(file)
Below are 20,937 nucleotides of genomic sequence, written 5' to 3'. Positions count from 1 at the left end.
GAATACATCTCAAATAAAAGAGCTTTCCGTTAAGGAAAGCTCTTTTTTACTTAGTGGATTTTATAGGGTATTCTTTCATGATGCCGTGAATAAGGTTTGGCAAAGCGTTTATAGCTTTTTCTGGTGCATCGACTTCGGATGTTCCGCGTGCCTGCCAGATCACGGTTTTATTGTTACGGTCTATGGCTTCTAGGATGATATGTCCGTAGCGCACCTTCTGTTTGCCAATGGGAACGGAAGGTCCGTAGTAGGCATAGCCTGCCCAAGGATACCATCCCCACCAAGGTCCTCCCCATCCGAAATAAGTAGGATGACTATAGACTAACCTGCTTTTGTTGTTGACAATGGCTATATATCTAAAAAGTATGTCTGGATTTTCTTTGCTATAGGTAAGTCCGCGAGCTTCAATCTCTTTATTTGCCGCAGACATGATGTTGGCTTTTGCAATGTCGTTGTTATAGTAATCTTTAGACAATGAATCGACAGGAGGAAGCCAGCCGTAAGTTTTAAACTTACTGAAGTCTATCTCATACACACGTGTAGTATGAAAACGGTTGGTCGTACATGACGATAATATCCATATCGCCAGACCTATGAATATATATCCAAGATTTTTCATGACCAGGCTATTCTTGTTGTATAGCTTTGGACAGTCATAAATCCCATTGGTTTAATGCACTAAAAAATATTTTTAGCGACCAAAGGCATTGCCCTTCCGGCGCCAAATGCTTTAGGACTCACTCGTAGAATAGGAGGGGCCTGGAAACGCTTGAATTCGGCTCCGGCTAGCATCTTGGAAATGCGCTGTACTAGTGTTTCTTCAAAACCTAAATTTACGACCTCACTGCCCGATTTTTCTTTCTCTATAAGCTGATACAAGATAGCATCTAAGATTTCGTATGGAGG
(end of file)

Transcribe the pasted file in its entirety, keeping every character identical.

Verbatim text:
Below are 20,937 nucleotides of genomic sequence, written 5' to 3'. Positions count from 1 at the left end.
GAATACATCTCAAATAAAAGAGCTTTCCGTTAAGGAAAGCTCTTTTTTACTTAGTGGATTTTATAGGGTATTCTTTCATGATGCCGTGAATAAGGTTTGGCAAAGCGTTTATAGCTTTTTCTGGTGCATCGACTTCGGATGTTCCGCGTGCCTGCCAGATCACGGTTTTATTGTTACGGTCTATGGCTTCTAGGATGATATGTCCGTAGCGCACCTTCTGTTTGCCAATGGGAACGGAAGGTCCGTAGTAGGCATAGCCTGCCCAAGGATACCATCCCCACCAAGGTCCTCCCCATCCGAAATAAGTAGGATGACTATAGACTAACCTGCTTTTGTTGTTGACAATGGCTATATATCTAAAAAGTATGTCTGGATTTTCTTTGCTATAGGTAAGTCCGCGAGCTTCAATCTCTTTATTTGCCGCAGACATGATGTTGGCTTTTGCAATGTCGTTGTTATAGTAATCTTTAGACAATGAATCGACAGGAGGAAGCCAGCCGTAAGTTTTAAACTTACTGAAGTCTATCTCATACACACGTGTAGTATGAAAACGGTTGGTCGTACATGACGATAATATCCATATCGCCAGACCTATGAATATATATCCAAGATTTTTCATGACCAGGCTATTCTTGTTGTATAGCTTTGGACAGTCATAAATCCCATTGGTTTAATGCACTAAAAAATATTTTTAGCGACCAAAGGCATTGCCCTTCCGGCGCCAAATGCTTTAGGACTCACTCGTAGAATAGGAGGGGCCTGGAAACGCTTGAATTCGGCTCCGGCTAGCATCTTGGAAATGCGCTGTACTAGTGTTTCTTCAAAACCTAAATTTACGACCTCACTGCCCGATTTTTCTTTCTCTATAAGCTGATACAAGATAGCATCTAAGATTTCGTATGGAGG